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Climate Optimist Revisits Failures of His 'Wedges' Paper

Robert Socolow, the co-author of an influential plan to reduce carbon emissions, revisits his work seven years later to understand why it failed.
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Perhaps the most famous blueprint for slowing and reversing carbon emissions was the 2004 “wedges” paper by Princeton researchers Stephen Pacala and Robert Socolow. While the resulting project’s optimism, innovative approach — it includes a “Stabilization Wedges Game” and a musical lecture — and frequent citation have captured imaginations worldwide, policymakers continue to scuttle away from the hard choices it suggests for addressing climate change.

As Matt Jenkins described for in the April-May 2008 issue of Miller-McCune, (“A Really Inconvenient Truth”) "... Pacala and Socolow proposed assembling a package of greenhouse gas reduction measures, or 'stabilization wedges.' Each wedge can ultimately replace 1 billion tons — or one gigaton — of carbon emissions per year. The two researchers proposed 15 possible wedges and suggested that seven would be needed ..."

Last week, Socolow revisited his paper in an article for the Bulletin of the Atomic Scientists. While he’s disappointed that the rate of carbon emission continues to climb and the resistance to plans for reductions is strong (but not monolithic, as California’s air regulators showed), he stands behind the science and the goal of the project: a flat carbon emissions rate in 50 years, then reaching a rate of nearly zero emissions in the next 50 years. (The plan uses rates instead of absolute numbers because the authors recognize growing world populations will generate more greenhouse gases.)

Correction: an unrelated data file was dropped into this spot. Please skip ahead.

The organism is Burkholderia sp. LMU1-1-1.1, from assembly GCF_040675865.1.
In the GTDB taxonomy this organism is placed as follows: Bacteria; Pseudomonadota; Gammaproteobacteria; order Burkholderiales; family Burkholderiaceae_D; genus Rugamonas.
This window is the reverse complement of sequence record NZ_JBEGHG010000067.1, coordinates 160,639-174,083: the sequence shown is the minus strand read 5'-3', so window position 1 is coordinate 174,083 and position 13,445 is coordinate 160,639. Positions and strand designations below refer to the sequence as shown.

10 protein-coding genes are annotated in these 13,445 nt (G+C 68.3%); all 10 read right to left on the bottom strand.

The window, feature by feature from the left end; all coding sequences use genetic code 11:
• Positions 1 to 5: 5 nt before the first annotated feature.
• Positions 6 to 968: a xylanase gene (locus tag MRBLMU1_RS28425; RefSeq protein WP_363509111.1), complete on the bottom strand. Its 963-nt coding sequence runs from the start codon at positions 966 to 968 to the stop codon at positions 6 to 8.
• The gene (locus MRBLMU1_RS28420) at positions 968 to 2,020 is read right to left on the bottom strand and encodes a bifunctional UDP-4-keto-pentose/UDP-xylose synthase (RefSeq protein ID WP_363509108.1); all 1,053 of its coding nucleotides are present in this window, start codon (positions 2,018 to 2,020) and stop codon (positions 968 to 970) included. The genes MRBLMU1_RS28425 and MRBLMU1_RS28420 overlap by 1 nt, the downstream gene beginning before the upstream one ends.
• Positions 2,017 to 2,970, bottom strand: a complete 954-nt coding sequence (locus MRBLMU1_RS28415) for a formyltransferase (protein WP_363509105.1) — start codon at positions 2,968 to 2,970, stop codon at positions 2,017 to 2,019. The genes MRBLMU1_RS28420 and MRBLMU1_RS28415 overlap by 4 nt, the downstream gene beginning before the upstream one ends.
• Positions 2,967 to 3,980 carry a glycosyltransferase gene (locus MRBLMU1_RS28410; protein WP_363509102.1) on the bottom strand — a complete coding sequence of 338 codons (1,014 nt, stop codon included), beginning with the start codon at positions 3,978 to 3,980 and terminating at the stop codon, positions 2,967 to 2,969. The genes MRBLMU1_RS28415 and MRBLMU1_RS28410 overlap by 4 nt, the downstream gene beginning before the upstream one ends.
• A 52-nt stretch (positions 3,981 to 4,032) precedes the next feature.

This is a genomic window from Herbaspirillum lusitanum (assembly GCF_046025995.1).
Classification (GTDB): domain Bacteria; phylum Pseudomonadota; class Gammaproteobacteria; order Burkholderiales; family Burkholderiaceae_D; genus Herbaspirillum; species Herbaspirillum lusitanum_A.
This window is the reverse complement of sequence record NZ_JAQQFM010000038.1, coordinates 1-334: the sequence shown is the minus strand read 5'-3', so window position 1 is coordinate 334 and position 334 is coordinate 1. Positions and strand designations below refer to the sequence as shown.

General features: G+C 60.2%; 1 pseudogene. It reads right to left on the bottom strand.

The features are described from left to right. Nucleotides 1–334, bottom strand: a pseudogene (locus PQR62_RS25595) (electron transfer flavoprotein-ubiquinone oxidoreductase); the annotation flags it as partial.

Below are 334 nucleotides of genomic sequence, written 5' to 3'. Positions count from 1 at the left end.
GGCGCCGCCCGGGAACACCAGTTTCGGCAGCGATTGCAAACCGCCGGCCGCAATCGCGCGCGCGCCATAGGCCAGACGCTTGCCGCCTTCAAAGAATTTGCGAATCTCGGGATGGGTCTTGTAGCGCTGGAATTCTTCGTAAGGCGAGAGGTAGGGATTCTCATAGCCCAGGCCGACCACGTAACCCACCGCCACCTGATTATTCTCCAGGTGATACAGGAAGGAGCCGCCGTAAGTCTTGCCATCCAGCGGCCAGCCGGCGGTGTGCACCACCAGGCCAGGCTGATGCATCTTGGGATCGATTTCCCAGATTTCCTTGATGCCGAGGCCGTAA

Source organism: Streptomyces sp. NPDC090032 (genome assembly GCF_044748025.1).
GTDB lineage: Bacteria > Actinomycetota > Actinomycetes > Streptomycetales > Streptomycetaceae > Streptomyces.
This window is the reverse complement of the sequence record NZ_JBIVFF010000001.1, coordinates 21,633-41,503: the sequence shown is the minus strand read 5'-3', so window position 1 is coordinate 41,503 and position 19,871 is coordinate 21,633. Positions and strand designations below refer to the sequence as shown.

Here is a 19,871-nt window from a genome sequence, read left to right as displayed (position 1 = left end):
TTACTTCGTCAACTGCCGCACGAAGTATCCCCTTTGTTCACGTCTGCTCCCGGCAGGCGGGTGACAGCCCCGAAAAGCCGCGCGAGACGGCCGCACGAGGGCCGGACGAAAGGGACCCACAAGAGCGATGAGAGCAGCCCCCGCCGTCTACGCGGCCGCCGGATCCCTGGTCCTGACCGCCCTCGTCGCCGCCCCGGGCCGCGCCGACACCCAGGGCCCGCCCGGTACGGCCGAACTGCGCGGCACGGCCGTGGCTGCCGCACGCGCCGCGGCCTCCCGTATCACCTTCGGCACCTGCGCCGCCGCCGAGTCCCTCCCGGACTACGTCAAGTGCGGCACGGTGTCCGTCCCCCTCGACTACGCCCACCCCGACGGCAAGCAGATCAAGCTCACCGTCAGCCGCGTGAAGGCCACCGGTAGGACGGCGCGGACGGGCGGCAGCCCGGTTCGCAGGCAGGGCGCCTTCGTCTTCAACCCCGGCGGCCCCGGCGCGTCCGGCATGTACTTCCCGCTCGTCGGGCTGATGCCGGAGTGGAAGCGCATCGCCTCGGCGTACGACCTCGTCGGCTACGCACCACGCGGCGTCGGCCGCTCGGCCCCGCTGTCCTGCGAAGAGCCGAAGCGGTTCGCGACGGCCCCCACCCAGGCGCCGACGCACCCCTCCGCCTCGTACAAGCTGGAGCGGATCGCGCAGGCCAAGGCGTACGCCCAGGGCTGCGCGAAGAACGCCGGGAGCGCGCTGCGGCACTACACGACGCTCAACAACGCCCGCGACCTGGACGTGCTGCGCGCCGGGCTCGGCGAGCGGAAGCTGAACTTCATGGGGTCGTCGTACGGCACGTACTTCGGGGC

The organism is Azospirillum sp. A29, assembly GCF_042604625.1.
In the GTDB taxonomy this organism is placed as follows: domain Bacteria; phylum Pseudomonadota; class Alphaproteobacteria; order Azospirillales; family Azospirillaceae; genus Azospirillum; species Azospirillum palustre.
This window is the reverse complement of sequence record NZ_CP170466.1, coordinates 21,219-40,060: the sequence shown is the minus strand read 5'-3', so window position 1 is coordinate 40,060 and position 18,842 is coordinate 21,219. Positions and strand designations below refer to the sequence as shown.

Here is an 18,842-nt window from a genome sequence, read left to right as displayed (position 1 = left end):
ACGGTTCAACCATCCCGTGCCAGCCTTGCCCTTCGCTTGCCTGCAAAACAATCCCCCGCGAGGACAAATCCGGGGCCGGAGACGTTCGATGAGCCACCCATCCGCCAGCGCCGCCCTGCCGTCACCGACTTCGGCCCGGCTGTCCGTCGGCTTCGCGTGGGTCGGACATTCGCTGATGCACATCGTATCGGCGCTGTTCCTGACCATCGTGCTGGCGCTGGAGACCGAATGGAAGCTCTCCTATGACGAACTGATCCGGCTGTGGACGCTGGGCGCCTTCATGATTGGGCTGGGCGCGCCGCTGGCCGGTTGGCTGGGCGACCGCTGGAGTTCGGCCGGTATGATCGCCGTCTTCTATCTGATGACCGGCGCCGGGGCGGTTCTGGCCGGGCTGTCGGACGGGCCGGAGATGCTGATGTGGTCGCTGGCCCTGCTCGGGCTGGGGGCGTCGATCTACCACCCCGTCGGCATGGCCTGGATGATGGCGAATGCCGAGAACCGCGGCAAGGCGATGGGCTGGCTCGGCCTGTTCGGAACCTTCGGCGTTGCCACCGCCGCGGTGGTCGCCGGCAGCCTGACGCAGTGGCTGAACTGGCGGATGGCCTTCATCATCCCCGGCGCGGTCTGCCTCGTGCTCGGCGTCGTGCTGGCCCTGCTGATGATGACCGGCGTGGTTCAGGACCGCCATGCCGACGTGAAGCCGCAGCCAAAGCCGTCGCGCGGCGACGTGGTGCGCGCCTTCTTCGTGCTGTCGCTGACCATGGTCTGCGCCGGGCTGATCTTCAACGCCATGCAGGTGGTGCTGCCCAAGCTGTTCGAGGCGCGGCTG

But the passage of time and global inaction has made that task harder. The mitigation goal that once required seven "wedges" now requires nine, he wrote.

BY THE WAYWhen news breaks, this blog shows that Miller-McCune has the topic covered.

When news breaks, this blog shows that Miller-McCune has the topic covered.

The mechanical and aerospace engineer had some idea on how his and Pacala’s call to action could have better crafted.

“Over the past seven years,” he wrote, “I wish we had been more forthcoming with three messages: We should have conceded, prominently, that the news about climate change is unwelcome, that today's climate science is incomplete, and that every ‘solution’ carries risk. I don't know for sure that such candor would have produced a less polarized public discourse. But I bet it would have. Our audiences would have been reassured that we and they are on the same team — that we are not holding anything back and have the same hopes and fears.

“It is not too late to bring these messages forward.”

What requires more research, he says, are social science insights into "inconvenient truths," and studies on how to balance the stabilization strategies with the upheaval they will cause to the status quo. The analogy of "braking" — whether you slam or ease on the brake pedal — gives a sense of the range of actions available. Rapid action on biofuels or nuclear power would likely have more negative consequences than would rapid action for wind or solar power.

Their formulation has been an influential tool for thinking about how to solve the climate crisis — not through one magic solution but through a combination of several. Most importantly, their plan aimed to show that climate action was something possible through existing energy technologies.

As the abstract begins, "Humanity already possesses the fundamental scientific, technical, and industrial know-how to solve the carbon and climate problem for the next half-century." The answer was not mysterious. It only required the willingness to act.

But largely, Socolow says, the paper's "core messages ... have not led to action."

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